Special Report
Education

Ohio

January 04, 2005 3 min read
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Standards and Accountability: Ohio is one of 12 states that earned A’s in this category. The state has established clear and specific standards in English, mathematics, and science for elementary, middle, and high schools. Social studies/history standards are clear and specific at the middle and high school levels only.

Ohio is one of only 12 states that have standards-based exams in each core subject—English, math, science, and social studies/history—in every grade span.

Ohio uses a variety of test items to measure student performance, including multiple-choice, short-answer, and extended-response questions.

The state also has most of the features of a strong accountability system. The state publishes test data on school report cards, and it assigns ratings to schools based, in part, on test scores.

The state then uses those ratings to target schools rated as low-performing or failing for assistance or sanctions. The state does not provide cash rewards for high-performing or improving schools.

Efforts to Improve Teacher Quality: This year, Ohio is again among the top 10 states for efforts to improve teacher quality. The state requires its high school and middle school teachers to pass subject-matter tests before they enter the classroom.

However, Ohio does not require teachers to pass basic-skills or subject-specific-pedagogy exams. The state’s teacher-preparation institutions determine how much time teacher-candidates should devote to student teaching and other clinical experiences before they receive their licenses.

Ohio uses the Educational Testing Service’s Praxis III performance assessment to measure the skills of novice teachers through classroom observations, interviews, and examples and descriptions of classroom work.

In addition, Ohio pays for an entry-year program that provides mentoring for all beginning teachers. In the 2004-05 school year, districts receive $1,200 per entry-year teacher for mentoring.

The state also has a comprehensive system to hold its institutions of higher education accountable for how well they prepare teachers. The institutions’ education students must have passing rates of 80 percent or higher on the subject-matter-licensing tests for teachers, and 85 percent or higher on the Praxis III exam.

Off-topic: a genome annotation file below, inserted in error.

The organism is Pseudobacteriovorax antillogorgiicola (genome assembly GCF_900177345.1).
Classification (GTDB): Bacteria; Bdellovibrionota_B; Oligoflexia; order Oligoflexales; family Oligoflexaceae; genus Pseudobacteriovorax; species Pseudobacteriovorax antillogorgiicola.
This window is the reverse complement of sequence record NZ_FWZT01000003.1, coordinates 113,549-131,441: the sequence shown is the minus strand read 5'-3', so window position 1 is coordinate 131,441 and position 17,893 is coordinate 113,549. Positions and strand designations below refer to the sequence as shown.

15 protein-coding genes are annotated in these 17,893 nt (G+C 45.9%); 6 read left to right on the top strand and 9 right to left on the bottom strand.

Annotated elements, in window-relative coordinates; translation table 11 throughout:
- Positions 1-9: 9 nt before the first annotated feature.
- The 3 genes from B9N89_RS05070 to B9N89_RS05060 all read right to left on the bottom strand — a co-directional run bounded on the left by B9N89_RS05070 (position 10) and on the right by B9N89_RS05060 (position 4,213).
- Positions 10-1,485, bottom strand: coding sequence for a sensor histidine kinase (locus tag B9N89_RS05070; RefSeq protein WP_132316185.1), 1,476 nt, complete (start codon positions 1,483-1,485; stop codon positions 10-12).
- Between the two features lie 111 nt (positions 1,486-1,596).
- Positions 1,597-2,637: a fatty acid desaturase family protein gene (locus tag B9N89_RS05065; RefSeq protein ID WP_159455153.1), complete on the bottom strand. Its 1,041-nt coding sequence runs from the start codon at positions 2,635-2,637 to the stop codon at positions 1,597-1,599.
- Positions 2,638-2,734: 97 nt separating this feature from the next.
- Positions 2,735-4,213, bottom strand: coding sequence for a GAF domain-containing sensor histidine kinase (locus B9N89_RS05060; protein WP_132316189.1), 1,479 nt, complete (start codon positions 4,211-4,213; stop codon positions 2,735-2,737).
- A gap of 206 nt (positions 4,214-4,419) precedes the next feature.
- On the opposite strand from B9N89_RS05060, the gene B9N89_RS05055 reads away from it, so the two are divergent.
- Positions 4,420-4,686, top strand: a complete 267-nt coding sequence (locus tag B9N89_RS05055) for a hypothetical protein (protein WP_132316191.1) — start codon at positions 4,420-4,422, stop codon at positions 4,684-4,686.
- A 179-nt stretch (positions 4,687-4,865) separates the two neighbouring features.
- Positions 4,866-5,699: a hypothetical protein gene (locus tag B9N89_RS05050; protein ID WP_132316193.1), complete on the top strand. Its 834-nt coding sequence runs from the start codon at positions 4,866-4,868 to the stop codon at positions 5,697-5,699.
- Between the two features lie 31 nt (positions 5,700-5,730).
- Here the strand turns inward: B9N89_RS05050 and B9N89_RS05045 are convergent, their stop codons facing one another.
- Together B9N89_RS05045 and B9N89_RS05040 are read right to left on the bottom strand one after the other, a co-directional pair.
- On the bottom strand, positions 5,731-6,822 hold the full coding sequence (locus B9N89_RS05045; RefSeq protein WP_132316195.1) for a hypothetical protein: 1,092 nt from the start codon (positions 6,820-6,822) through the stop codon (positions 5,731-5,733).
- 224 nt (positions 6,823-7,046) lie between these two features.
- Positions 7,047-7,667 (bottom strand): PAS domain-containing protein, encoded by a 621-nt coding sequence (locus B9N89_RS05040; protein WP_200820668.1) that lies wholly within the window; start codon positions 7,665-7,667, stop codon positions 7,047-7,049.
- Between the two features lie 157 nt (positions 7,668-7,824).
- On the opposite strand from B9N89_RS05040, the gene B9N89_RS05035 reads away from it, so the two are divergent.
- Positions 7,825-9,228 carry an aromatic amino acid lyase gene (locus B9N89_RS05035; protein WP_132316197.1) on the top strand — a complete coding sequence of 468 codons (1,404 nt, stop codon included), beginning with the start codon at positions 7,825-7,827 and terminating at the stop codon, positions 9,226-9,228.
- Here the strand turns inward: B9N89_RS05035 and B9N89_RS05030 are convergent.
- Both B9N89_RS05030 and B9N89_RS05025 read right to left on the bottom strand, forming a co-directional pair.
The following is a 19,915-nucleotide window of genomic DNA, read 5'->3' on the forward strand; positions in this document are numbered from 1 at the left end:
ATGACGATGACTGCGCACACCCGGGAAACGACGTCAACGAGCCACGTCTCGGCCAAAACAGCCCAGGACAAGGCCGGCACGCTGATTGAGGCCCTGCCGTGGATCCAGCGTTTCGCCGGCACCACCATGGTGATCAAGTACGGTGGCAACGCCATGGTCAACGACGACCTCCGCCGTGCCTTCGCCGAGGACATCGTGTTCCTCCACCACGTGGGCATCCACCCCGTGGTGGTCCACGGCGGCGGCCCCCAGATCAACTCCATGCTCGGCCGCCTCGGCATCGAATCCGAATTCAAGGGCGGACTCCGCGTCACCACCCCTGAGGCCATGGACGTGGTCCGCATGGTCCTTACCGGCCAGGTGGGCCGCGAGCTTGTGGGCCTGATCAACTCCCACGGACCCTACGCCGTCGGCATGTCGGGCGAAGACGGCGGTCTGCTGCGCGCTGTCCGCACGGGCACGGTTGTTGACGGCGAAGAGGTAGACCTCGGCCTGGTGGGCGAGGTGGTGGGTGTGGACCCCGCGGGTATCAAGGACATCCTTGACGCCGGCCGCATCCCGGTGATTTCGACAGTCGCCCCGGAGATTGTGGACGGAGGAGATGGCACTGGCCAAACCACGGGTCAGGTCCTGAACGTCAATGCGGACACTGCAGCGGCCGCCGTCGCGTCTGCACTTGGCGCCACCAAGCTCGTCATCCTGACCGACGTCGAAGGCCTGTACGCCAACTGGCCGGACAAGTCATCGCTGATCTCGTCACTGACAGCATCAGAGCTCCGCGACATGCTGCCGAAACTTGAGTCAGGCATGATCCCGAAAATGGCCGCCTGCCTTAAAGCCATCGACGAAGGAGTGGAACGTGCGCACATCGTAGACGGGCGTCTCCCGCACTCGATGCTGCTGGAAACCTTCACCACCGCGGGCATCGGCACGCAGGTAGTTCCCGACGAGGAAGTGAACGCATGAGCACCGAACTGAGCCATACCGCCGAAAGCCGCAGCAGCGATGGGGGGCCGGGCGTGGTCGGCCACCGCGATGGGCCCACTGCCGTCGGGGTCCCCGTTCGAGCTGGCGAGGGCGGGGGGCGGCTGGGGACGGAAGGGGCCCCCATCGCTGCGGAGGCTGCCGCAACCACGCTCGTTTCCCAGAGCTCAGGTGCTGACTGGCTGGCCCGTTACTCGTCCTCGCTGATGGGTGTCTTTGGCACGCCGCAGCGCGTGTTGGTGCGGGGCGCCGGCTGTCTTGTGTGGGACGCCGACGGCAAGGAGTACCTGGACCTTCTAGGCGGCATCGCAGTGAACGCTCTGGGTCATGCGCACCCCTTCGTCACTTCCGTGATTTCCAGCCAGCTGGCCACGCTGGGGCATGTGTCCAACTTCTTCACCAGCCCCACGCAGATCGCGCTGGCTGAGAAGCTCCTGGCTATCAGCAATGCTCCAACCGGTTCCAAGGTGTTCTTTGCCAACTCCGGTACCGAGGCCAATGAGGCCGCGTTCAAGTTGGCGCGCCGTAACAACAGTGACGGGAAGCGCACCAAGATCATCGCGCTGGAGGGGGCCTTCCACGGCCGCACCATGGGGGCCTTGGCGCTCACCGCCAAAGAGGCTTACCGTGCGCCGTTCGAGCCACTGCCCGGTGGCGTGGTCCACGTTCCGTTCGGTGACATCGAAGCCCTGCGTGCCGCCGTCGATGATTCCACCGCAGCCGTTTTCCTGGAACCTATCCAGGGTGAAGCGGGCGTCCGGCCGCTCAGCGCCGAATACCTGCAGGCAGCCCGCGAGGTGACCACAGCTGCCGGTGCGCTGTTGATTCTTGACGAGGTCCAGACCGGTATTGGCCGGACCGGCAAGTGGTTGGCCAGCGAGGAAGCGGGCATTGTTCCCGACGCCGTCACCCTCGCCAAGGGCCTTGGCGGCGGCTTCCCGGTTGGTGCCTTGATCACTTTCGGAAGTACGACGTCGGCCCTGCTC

Higher education institutions also must earn a five-year institutional approval based on standards set by the National Council for Accreditation of Teacher Education.

School Climate: Data from the National Assessment of Educational Progress background survey on school safety, student engagement, and parent involvement place the state at about the national average.

The state’s charter school law is moderately strong, according to the Center for Education Reform, and Ohio has a limited open-enrollment policy. But school report cards don’t include information about class size, school safety, or parent involvement.

Ohio gains points because the state provides money for school construction and tracks the condition of all public school facilities.

Furthermore, the state board of education recently passed a policy that requires the state to help schools identify and address school bullying.

Equity: Ohio has a positive wealth-neutrality score, which means that, on average, wealthy districts have more state and local revenue for education than property-poor ones do. The state ranks 19th of the 50 states on this indicator.

Ohio also ranks 32nd for its coefficient of variation, at 13.7 percent, which shows moderate variations in spending across school districts.

The state ranks 36th on the McLoone Index, which measures what it would cost to bring student spending in districts below the median level for per-pupil aid to that median.

Spending: Ohio spent above the national average on education in the 2001-02 school year, at $8,165 per pupil. Almost 83 percent of students attend schools in districts spending at least the national average.

The state ranks 14th out of the 50 states and the District of Columbia on the spending index. The index is based on the percent of students in districts spending at least the national average, and how far the rest fall below the average.

The state is well above the national average for the percent of total taxable resources spent on education, at 4.4 percent. Ohio kept spending above inflation from 1992 to 2002.

In March 2024, Education Week announced the end of the Quality Counts report after 25 years of serving as a comprehensive K-12 education scorecard. In response to new challenges and a shifting landscape, we are refocusing our efforts on research and analysis to better serve the K-12 community. For more information, please go here for the full context or learn more about the EdWeek Research Center.

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